When you and your spouse decide to divorce, suddenly you have to face the reality that at some point one of you will have to move out of the family home. You wonder who will get to keep the house once you’ve divided your assets.
Will it matter that you want to keep it, so your children don’t have to face another transition because of your divorce?
Equitable distribution of property
In Georgia, divorcing couples have equitable distribution of their assets. That means that the couple’s marital assets, including property, are divided fairly, not necessarily 50-50. The court will decide what the equitable distribution of the home is based upon how long you’ve been married, how much money you each make, who will have primary custody of your children and other factors.
If you bought your home while you were married, that means you and your spouse will split its value. If you bought it before you were married, but both of you have contributed toward paying the mortgage, your spouse still will receive some share of the home’s value.
Of course, you will need to find out the current value of your house is and subtract the amount you still owe on the mortgage. Then you can know how much money you and your spouse will split. Most likely, your home will be you and your ex’s largest joint asset.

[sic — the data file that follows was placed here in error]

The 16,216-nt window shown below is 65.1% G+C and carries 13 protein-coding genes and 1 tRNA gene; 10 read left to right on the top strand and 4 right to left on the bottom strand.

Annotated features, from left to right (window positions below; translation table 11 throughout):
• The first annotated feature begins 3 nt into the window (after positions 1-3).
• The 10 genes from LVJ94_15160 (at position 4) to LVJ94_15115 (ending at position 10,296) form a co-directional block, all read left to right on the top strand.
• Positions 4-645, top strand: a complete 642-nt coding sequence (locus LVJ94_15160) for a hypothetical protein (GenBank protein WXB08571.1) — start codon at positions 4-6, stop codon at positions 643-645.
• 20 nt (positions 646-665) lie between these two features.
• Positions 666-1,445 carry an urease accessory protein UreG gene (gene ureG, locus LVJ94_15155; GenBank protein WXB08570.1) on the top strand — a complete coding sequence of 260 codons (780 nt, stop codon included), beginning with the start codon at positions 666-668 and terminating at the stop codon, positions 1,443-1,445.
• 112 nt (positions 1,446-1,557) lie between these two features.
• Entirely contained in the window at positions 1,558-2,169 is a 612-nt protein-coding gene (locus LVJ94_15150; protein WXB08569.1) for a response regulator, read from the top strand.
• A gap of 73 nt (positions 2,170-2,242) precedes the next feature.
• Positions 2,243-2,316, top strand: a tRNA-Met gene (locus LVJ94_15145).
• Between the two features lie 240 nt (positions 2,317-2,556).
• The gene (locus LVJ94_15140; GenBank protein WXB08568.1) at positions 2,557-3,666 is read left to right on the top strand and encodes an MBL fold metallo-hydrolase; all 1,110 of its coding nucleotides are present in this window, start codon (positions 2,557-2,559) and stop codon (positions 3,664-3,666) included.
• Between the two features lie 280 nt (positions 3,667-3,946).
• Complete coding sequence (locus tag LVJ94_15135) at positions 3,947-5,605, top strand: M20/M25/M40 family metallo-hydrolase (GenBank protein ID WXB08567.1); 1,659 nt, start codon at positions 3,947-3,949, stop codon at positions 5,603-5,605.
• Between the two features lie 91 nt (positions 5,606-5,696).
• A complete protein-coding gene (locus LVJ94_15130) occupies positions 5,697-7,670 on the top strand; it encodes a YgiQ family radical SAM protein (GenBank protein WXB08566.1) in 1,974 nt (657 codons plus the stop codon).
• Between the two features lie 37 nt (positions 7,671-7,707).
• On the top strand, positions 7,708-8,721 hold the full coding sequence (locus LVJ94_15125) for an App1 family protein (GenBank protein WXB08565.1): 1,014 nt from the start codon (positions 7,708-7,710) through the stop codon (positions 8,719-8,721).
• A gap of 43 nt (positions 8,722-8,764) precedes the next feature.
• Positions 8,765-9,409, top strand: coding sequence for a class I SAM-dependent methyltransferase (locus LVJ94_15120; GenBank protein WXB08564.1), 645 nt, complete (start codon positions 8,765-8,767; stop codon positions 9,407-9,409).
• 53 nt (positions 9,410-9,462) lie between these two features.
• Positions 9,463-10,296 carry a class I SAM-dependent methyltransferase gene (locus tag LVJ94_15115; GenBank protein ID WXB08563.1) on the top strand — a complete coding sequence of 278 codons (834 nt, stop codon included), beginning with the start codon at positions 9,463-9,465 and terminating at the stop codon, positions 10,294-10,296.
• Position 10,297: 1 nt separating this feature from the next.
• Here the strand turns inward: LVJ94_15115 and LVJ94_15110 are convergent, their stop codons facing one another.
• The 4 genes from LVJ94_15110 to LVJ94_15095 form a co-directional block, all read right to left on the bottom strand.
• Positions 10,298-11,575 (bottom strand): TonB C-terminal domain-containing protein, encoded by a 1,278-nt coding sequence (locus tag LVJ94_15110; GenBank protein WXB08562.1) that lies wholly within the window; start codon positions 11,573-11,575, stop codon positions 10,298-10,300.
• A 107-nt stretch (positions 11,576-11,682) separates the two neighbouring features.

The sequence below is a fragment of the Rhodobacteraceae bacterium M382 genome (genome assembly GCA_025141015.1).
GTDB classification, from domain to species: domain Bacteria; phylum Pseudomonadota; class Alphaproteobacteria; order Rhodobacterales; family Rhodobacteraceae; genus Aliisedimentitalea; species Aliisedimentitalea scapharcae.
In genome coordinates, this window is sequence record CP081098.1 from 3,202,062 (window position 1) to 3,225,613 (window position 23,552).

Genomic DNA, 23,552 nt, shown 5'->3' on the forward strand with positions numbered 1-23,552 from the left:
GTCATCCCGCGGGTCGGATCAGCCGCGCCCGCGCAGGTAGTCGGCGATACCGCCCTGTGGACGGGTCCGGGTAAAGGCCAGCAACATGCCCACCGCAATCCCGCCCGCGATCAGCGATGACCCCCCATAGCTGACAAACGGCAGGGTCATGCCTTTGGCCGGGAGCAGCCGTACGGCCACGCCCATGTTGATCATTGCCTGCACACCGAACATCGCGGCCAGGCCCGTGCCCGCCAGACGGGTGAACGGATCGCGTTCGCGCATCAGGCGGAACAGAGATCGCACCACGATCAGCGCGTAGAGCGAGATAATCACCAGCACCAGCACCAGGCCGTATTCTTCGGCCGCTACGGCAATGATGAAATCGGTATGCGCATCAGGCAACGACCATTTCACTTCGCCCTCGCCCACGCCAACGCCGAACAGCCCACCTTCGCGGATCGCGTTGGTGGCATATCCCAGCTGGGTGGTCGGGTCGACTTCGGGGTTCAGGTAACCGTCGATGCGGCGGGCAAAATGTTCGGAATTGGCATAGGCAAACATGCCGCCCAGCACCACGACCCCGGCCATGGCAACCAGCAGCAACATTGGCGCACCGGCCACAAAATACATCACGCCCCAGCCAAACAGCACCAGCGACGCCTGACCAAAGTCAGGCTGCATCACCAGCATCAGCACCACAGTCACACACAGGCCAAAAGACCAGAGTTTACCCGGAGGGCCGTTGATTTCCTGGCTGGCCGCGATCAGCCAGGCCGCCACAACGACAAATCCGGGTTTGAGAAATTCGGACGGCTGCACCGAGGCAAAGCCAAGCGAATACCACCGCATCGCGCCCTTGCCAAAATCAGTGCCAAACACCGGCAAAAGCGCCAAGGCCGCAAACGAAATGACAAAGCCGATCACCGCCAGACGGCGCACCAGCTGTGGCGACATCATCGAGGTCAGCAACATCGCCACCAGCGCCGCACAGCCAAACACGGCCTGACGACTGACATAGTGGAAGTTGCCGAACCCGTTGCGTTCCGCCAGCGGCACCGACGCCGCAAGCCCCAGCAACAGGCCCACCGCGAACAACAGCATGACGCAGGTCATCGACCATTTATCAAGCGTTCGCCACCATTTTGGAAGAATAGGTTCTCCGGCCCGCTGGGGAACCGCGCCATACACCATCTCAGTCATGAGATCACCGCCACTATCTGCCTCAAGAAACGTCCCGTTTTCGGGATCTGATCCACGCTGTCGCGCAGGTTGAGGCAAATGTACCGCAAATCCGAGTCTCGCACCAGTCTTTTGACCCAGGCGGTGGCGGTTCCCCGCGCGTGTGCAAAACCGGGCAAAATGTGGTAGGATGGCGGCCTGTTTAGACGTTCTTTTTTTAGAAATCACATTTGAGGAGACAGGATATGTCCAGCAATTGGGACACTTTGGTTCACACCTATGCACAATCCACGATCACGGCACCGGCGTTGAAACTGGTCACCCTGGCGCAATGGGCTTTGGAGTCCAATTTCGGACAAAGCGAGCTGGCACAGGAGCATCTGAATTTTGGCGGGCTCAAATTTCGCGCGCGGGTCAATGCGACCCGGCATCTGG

To keep the home in the divorce
If you want to keep the house in the divorce, you will likely face two options:
- Refinance it so you can buy out your spouse for their share of its worth.
- Give your spouse other assets (such as more of your retirement account) to buy out their share of the house’s worth.
Before you do that, make sure you can afford the house on your own. You need to be able to pay the mortgage and the costs to maintain it.
You may decide keeping the family home is very important – to maintain stability for your children, to keep them in the same schools and near their friends. Working with your divorce attorney can help you navigate how you can negotiate keeping the family home with your ex and come to a fair property division agreement.